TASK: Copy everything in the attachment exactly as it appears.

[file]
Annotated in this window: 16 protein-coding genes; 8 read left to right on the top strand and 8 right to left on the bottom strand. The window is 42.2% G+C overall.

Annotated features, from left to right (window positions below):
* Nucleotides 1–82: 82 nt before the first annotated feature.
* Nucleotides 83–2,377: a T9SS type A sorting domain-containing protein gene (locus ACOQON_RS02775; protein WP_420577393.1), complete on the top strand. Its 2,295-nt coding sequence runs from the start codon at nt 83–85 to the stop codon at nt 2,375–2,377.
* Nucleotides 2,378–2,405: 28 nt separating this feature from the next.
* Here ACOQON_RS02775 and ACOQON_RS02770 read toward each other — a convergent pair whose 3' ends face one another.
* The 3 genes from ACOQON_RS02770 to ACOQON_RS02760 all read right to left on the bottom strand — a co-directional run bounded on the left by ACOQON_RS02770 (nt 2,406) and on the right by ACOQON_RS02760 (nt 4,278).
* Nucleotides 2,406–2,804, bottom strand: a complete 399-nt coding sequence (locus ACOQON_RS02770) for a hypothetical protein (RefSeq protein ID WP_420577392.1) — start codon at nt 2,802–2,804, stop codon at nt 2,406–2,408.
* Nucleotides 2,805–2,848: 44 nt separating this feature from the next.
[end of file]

Annotated in this window: 16 protein-coding genes; 8 read left to right on the top strand and 8 right to left on the bottom strand. The window is 42.2% G+C overall.

Annotated features, from left to right (window positions below):
* Nucleotides 1–82: 82 nt before the first annotated feature.
* Nucleotides 83–2,377: a T9SS type A sorting domain-containing protein gene (locus ACOQON_RS02775; protein WP_420577393.1), complete on the top strand. Its 2,295-nt coding sequence runs from the start codon at nt 83–85 to the stop codon at nt 2,375–2,377.
* Nucleotides 2,378–2,405: 28 nt separating this feature from the next.
* Here ACOQON_RS02775 and ACOQON_RS02770 read toward each other — a convergent pair whose 3' ends face one another.
* The 3 genes from ACOQON_RS02770 to ACOQON_RS02760 all read right to left on the bottom strand — a co-directional run bounded on the left by ACOQON_RS02770 (nt 2,406) and on the right by ACOQON_RS02760 (nt 4,278).
* Nucleotides 2,406–2,804, bottom strand: a complete 399-nt coding sequence (locus ACOQON_RS02770) for a hypothetical protein (RefSeq protein ID WP_420577392.1) — start codon at nt 2,802–2,804, stop codon at nt 2,406–2,408.
* Nucleotides 2,805–2,848: 44 nt separating this feature from the next.